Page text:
Reflections on the rape protests and their significance

Reflections on the rape protests and their significance

By TANUSHREE BHASIN | | 19 January, 2013
The audience at the Yodakin bookstore

The past month has witnessed a number of interesting discussions around gender issues, particularly violence against women. Public outrage against the recent gang rape in a bus in Delhi has allowed for an honest engagement with the question of being a woman in a city like Delhi like never before. At a fascinating open discussion titled 'Aggressive Masculinities'organised by Yodakin, the popular protests at India Gate and Jantar Mantar over the last few weeks as well as an in depth look at masculinity was undertaken.

Deepak Mehta, professor of Sociology at the Delhi School of Economics, kicked off the discussion with a look at the intersections between the crowd, camera and cops at protest venues. "A circularity between the crowd, camera and cops propelled the movement forward. There was a sense of fury that the protesting people felt towards an apathetic administration and the camera focussing on furious crowds transferred the anger from the streets to dining rooms" he said. He also stressed the need to not draw parallels with the Anna Hazare movement since the crowd here was not lead by a leader. "If there was any 'leader' at all it was the police because the crowd's anger that directed the movement was essentially directed at the police and their actions" he added.

Prof. Deepak Mehta also stressed the need to not draw parallels with the Anna Hazare movement since the crowd here was not lead by a leader.

Shuddhabrata Sengupta, writer with the Raqs Media Collective, looked at ancient and divine texts of all kinds to argue that women have been written into history in a language of abjection. "Women are always treated as property to be controlled by men, which is why the views of Yo Yo Honey Singh and Asaram Bapu will seem to echo. They both sing the same song and rap the same c**p" he said. He also spoke about self-willed and independent women through history who do not conform to patriarchal notions of feminity. "Whether she is an abhisarika or a jugni, public women have always been looked down upon but it is always they who fight to take back the night, like we are seeing these days" he added.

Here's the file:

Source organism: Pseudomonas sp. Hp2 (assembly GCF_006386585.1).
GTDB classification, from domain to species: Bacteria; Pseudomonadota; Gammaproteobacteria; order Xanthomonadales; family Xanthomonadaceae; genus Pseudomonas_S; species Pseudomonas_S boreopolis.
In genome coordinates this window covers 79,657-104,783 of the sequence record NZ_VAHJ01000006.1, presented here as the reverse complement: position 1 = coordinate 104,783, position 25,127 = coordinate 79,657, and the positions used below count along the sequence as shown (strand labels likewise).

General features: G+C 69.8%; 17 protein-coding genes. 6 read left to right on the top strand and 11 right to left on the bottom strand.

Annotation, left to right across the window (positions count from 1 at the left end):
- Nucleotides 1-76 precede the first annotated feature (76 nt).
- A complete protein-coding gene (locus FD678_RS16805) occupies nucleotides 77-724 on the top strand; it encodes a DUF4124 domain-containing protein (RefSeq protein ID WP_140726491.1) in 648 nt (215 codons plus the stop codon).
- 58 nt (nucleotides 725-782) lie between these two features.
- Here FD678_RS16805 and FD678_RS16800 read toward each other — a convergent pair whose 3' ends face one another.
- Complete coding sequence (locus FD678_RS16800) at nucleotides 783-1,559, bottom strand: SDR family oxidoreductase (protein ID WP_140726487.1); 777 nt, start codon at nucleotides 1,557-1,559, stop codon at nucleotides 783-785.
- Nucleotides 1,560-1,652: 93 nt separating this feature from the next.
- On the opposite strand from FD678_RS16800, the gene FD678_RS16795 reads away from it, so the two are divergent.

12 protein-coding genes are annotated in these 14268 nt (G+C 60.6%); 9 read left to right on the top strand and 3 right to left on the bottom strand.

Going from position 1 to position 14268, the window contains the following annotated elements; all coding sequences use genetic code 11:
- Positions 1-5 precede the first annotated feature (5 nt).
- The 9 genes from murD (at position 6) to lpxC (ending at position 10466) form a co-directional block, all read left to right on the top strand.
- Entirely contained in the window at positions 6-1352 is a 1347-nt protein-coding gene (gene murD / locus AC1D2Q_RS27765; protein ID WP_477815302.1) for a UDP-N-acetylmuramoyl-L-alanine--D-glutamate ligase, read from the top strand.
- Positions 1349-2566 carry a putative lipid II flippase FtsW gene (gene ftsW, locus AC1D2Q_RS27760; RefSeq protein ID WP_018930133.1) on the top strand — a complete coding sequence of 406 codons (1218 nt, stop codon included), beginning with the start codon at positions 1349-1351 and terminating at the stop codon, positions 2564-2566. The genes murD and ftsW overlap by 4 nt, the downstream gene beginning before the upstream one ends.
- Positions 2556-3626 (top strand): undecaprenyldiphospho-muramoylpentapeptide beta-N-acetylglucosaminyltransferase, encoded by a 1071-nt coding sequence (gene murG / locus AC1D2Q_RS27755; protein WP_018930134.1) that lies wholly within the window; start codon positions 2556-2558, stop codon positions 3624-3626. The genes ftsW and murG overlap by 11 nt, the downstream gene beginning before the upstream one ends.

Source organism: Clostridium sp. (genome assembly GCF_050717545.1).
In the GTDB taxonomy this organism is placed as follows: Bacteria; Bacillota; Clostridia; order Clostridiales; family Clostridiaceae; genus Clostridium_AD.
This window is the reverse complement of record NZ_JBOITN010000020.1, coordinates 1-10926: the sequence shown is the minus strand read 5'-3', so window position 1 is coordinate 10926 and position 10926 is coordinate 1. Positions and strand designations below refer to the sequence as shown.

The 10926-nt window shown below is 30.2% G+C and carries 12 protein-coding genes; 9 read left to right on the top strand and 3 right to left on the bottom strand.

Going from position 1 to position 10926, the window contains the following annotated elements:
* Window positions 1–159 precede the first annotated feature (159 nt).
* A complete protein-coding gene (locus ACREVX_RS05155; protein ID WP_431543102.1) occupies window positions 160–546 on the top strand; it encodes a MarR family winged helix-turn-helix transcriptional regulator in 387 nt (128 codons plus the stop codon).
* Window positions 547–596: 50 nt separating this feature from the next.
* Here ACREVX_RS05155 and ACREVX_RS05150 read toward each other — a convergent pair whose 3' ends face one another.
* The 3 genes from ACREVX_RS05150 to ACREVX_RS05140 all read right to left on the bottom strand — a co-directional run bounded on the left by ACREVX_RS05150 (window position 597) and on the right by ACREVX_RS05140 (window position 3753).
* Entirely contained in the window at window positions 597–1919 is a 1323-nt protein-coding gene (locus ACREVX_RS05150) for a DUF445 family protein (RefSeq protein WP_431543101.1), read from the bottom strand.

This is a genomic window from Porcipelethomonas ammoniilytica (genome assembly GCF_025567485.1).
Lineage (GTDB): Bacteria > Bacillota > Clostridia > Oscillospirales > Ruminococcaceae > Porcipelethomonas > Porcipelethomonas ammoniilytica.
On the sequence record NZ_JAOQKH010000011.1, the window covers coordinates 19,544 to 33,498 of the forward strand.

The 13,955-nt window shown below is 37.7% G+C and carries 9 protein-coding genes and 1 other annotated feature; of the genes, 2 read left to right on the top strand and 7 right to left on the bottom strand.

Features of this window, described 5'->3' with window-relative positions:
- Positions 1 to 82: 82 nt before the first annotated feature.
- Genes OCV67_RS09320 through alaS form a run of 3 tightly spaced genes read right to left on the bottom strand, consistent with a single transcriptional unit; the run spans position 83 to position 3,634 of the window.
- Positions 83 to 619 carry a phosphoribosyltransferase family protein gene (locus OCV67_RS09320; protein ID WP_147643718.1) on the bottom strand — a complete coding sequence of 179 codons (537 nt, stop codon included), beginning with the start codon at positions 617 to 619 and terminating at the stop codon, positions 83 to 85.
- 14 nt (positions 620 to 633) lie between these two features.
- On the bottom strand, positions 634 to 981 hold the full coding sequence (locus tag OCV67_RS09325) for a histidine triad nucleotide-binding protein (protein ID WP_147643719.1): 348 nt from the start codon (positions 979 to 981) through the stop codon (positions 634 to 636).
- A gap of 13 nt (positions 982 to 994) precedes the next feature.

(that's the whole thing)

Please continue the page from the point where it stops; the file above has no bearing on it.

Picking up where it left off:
The question of the girl's anonymity was also an interesting one for those present. Nivedita Menon highlighted the fact that this mobilisation was an amazing one because at the end of the day nobody knew who she was. "Nobody knew which caste or class she belonged to. She could have been anyone. And yet countless number of people turned up in her support" she said. She also spoke about the need to look at language critically particularly sexist abuses: "The feminist response to being called whores should not be to protest fruitlessly – 'We are not whores!' – but to turn the insult around; what if all women were to say we are 'loose', we are not tightly controlled, and if that makes us whores, then we are all whores."

The evening also had poetry readings by writers such as Rafiul Alom Rahman and screen clips from films on masculinity.

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